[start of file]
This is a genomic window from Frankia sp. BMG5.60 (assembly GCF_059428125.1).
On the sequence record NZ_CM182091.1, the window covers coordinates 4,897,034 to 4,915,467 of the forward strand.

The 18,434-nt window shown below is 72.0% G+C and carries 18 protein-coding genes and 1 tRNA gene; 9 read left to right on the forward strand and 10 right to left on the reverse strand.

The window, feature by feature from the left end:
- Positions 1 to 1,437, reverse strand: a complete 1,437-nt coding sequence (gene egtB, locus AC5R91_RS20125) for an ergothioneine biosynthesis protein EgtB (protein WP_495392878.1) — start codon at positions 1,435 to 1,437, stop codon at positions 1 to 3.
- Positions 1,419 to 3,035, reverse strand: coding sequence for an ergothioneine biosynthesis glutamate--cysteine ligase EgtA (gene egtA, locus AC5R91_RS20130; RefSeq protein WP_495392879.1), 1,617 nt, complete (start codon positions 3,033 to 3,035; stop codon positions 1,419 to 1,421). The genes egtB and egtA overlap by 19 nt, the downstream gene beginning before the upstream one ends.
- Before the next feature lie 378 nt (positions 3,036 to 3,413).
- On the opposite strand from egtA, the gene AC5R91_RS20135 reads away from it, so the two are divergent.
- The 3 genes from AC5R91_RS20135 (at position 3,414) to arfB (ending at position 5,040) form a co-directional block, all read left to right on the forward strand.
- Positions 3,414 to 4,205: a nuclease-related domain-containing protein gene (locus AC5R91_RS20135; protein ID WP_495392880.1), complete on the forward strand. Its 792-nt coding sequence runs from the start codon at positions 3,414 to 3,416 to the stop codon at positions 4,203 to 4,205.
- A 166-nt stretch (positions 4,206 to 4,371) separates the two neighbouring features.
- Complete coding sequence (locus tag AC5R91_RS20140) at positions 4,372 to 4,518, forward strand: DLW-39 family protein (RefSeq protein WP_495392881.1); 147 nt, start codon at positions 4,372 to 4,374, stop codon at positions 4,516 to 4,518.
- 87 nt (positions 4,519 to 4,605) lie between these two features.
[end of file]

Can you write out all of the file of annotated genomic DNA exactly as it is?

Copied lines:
This is a genomic window from Frankia sp. BMG5.60 (assembly GCF_059428125.1).
On the sequence record NZ_CM182091.1, the window covers coordinates 4,897,034 to 4,915,467 of the forward strand.

The 18,434-nt window shown below is 72.0% G+C and carries 18 protein-coding genes and 1 tRNA gene; 9 read left to right on the forward strand and 10 right to left on the reverse strand.

The window, feature by feature from the left end:
- Positions 1 to 1,437, reverse strand: a complete 1,437-nt coding sequence (gene egtB, locus AC5R91_RS20125) for an ergothioneine biosynthesis protein EgtB (protein WP_495392878.1) — start codon at positions 1,435 to 1,437, stop codon at positions 1 to 3.
- Positions 1,419 to 3,035, reverse strand: coding sequence for an ergothioneine biosynthesis glutamate--cysteine ligase EgtA (gene egtA, locus AC5R91_RS20130; RefSeq protein WP_495392879.1), 1,617 nt, complete (start codon positions 3,033 to 3,035; stop codon positions 1,419 to 1,421). The genes egtB and egtA overlap by 19 nt, the downstream gene beginning before the upstream one ends.
- Before the next feature lie 378 nt (positions 3,036 to 3,413).
- On the opposite strand from egtA, the gene AC5R91_RS20135 reads away from it, so the two are divergent.
- The 3 genes from AC5R91_RS20135 (at position 3,414) to arfB (ending at position 5,040) form a co-directional block, all read left to right on the forward strand.
- Positions 3,414 to 4,205: a nuclease-related domain-containing protein gene (locus AC5R91_RS20135; protein ID WP_495392880.1), complete on the forward strand. Its 792-nt coding sequence runs from the start codon at positions 3,414 to 3,416 to the stop codon at positions 4,203 to 4,205.
- A 166-nt stretch (positions 4,206 to 4,371) separates the two neighbouring features.
- Complete coding sequence (locus tag AC5R91_RS20140) at positions 4,372 to 4,518, forward strand: DLW-39 family protein (RefSeq protein WP_495392881.1); 147 nt, start codon at positions 4,372 to 4,374, stop codon at positions 4,516 to 4,518.
- 87 nt (positions 4,519 to 4,605) lie between these two features.